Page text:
libra said:

>If this is your argument, Chris, then wouldn't Health Insurance Companies be the biggest opportunists around? Making millions off of Americans, who still have to pay out $50 co-pays every time they have to go to the doctor, or pay $75 for prescriptions?

Don't argue with Christophe, libra. He lived for a couple years in poverty so he knows what he speaks of. Nevermind the fact that he didn't contract a life threatening illness during that brief stint, or the fact that if he had it would have all been covered by his nasty socialist government (the thoughtless bastards!)
Every night before I go to bed I get on my knees and thank jesus that I had the fortune to be born in the greatest country ever to grace this planet's history...and not in some backward place like Belgium.

; )


 
FN Posted: Tue Apr 1 11:19:59 2008 Post | Quote in Reply  
  Turning it into a caricature doesn't take anything away from the arguement at the base of it, I've seen how stuff gets spinned by "conservatives" in the US, I figured that would count as a lesson learned.

The difference people are failing to make here is that principles and likes and dislikes can be a seperate matter. I stand by what I believe to be right and wrong and I can adequately back it up, but I don't base it on what would suit me best, because that would just be "gimme gimme gimme".


 
FN Posted: Tue Apr 1 11:22:01 2008 Post | Quote in Reply  
  So to clarify: would I at that point in that situation be glad that the system was there? Ofcourse. Would I have had an inalienable right to get it or pretend tha t I have that right? In no way at all.


 
addi Posted: Tue Apr 1 11:40:36 2008 Post | Quote in Reply  
  Christophe said:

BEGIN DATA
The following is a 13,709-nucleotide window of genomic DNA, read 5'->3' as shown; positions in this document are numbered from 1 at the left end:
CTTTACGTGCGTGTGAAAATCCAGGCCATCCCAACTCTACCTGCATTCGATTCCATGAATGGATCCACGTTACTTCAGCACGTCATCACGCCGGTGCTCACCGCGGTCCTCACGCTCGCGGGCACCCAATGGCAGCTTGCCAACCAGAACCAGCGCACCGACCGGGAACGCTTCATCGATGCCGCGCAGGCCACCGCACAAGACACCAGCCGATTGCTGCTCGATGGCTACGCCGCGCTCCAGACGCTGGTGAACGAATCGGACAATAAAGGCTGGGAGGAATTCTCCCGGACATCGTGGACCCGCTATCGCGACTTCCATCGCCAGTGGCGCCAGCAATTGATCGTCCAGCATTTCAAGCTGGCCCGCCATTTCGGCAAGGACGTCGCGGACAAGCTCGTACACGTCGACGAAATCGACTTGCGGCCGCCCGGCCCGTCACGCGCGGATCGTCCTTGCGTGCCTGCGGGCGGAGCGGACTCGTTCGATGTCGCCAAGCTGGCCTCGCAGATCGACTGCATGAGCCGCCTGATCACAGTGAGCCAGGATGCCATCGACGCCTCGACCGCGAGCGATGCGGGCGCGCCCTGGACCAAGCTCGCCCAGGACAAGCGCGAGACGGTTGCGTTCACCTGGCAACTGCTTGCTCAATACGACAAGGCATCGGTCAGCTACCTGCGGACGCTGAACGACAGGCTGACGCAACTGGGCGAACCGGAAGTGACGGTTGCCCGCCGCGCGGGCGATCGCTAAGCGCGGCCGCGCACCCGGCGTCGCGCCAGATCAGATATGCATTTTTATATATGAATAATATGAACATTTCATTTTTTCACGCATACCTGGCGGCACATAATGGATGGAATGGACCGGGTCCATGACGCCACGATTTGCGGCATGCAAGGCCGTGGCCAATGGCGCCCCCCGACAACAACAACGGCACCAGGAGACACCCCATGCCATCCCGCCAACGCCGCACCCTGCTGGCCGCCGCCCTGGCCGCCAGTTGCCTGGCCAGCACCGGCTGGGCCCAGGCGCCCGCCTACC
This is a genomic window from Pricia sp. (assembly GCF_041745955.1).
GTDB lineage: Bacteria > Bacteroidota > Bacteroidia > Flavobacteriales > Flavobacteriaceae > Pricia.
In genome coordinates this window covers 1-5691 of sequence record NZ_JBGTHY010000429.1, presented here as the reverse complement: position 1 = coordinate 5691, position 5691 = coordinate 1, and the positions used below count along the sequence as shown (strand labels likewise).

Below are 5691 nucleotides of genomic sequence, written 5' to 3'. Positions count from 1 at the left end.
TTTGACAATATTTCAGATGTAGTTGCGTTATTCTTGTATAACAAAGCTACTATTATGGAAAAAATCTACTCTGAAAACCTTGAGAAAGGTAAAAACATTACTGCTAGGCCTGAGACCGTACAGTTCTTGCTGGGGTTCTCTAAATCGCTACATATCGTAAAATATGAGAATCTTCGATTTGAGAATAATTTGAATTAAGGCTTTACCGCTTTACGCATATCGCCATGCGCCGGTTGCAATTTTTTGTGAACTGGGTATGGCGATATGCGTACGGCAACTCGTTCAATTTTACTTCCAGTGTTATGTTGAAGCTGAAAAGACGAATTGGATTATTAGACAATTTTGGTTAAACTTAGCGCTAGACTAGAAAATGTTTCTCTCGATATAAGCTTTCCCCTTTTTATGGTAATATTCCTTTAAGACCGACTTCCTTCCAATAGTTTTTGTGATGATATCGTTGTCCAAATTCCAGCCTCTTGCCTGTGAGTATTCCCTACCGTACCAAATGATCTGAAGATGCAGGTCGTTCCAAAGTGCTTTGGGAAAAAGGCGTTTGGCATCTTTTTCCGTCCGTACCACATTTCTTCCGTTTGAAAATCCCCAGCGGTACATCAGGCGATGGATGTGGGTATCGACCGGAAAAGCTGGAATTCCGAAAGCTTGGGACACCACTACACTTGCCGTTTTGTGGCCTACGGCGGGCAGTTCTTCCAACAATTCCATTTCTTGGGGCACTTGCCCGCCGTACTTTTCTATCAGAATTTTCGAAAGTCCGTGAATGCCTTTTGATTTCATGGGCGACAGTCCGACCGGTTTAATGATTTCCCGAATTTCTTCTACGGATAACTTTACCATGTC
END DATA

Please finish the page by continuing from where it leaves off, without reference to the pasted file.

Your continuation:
>So to clarify: would I at that point in that situation be glad that the system was there? Ofcourse. Would I have had an inalienable right to get it or pretend tha t I have that right? In no way at all.

please point out anywhere in my previous posts where I refered to it as an "inalienable right", christophe. In fact on one of my posts I stated that natural (or inalienable) rights are all essentially man made.
I can't speak for others here, but to me having some kind of universal health coverage is just a good thing to have, both for its citizens and for the country itself in the long run. That's all I argueing for here.


 
addi Posted: Tue Apr 1 15:48:19 2008 Post | Quote in Reply  
  and you need to change your avatar pic of David Hasselhoff. Several plinkers here (and a few plonkers) have complained to me that looking at it is making them have impure thoughts.


 
FN Posted: Tue Apr 1 15:51:08 2008 Post | Quote in Reply  
  Well, as I stated previously, my problem isn't with healthcare as much as it is with other forms of social security.

Healthcare gets abused as well but from a personal point of view I don't mind paying taxes within reasonable bounds to help out truly ill people.


But you seem to idealise welfare states way more than is warranted. Yes we have it good here but there's a lot of talk about no money left for pensions and what not once I reach that age, even my generation's parents shouldn't count on it too much. Why? Because the insane taxes strangle companies, especially small ones, and the socialists here keep drawing in more and more people with no intention at all to work and block out those that do want to work, along with making it as easy as possible for people to abuse the system, which is something that'll always happen no matter how much you think a state can control these things